"Drinking wine could protect your eyes," The Daily Telegraph reported. It said that resveratrol, a substance found in red wine, could protect blood vessels in the eye being damaged by old age.
The story is based on a small study in mice, investigating whether resveratrol can inhibit the abnormal growth of blood vessels in the eye. Giving the substance to mice with damaged eyes appeared to inhibit the abnormal growth of blood vessels, a condition similar to macular degeneration in humans.
However, while this study is of scientific interest, there is very long way to go before we know if resveratrol can be used to treat human eye disease. This model of eye disease is different to that in humans, and clinical trials would have to test if this compound affects human blood vessels.
It is not advisable or practical to drink more red wine to increase resveratrol intake. These mice were given high doses of the substance and the human equivalent would be more than could be found in several bottles of wine. If it were to be trialled in humans, it would probably be in a pill.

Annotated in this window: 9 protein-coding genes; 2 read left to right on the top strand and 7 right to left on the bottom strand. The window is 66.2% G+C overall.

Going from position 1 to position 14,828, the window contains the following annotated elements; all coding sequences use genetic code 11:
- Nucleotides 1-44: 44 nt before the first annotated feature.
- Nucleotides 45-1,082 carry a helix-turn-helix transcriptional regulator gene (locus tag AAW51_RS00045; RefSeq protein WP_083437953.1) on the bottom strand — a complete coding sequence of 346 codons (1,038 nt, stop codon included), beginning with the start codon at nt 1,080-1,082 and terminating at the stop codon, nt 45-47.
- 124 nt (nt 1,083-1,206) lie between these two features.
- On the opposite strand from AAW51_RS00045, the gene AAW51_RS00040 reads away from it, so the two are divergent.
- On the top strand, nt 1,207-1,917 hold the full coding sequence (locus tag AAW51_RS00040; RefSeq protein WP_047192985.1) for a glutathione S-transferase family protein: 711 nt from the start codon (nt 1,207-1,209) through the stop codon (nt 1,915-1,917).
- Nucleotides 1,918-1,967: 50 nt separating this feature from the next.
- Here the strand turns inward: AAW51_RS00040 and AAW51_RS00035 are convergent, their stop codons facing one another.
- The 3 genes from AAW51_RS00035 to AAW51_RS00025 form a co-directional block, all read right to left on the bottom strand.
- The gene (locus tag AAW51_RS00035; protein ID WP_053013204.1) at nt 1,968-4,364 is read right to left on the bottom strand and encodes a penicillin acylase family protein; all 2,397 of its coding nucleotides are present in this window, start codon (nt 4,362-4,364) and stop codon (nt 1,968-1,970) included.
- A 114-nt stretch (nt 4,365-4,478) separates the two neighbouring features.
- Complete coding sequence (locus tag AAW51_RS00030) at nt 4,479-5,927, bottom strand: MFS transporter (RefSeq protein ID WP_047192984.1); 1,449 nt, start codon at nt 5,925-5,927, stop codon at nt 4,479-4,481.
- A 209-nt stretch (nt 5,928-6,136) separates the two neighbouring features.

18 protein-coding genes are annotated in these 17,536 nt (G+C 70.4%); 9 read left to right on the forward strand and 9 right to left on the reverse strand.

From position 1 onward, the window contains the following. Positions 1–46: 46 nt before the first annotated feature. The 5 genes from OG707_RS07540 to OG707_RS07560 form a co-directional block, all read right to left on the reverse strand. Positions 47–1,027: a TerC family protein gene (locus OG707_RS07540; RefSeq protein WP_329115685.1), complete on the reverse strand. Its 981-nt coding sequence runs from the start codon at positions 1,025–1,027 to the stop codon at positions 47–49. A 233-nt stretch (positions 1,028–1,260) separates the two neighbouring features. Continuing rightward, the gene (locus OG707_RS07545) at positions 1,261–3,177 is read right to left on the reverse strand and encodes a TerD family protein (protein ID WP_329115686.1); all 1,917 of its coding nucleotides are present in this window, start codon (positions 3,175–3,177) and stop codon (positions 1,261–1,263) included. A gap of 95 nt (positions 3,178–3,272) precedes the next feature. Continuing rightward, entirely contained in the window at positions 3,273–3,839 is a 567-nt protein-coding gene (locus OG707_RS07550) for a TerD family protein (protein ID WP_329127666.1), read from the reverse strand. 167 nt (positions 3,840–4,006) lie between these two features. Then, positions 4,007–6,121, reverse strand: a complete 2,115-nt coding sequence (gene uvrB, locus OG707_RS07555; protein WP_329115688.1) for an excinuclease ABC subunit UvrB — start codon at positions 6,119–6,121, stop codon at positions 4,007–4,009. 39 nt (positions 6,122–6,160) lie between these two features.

Where did the story come from?
The study was carried out by researchers from the Washington University School of Medicine, St Louis, and the University of Dentistry and Medicine of New Jersey. It was funded by the National Institutes of Health and several charitable foundations and research institutes. It was published in the peer reviewed The American Journal of Pathology.
The Telegraph’s report appears to rely heavily on a press release issued by Washington University. Its main shortcoming is that it does not mention that this was a study in mice and so its findings cannot be directly transferred to humans.
What kind of research was this?
This experimental, animal study aimed to explore the potential effects of resveratrol on the growth of blood vessels in mice. Resveratrol is a natural compound produced by plants. It can be found in red wine due to its presence in the skins of grapes.
Some animal and laboratory studies have suggested the compound may have various benefits for health, including protecting against Alzheimer’s disease, tumours and obesity, and possibly even slowing the ageing process. However, none of these effects have been proven in humans. It is also not known how resveratrol works, but one theory is that its effect may be mediated by particular proteins.
The researchers were interested in the potential effects of resveratrol on the growth of blood vessels, pointing out that the abnormal growth of blood vessels is central to several diseases, including certain types of eye disease.
Only very limited conclusions can be drawn from this type of study. If a compound such as resveratrol were thought to offer promise in the treatment of eye disease, it would have to go through many stages of testing for safety and efficacy in human trials.
What did the research involve?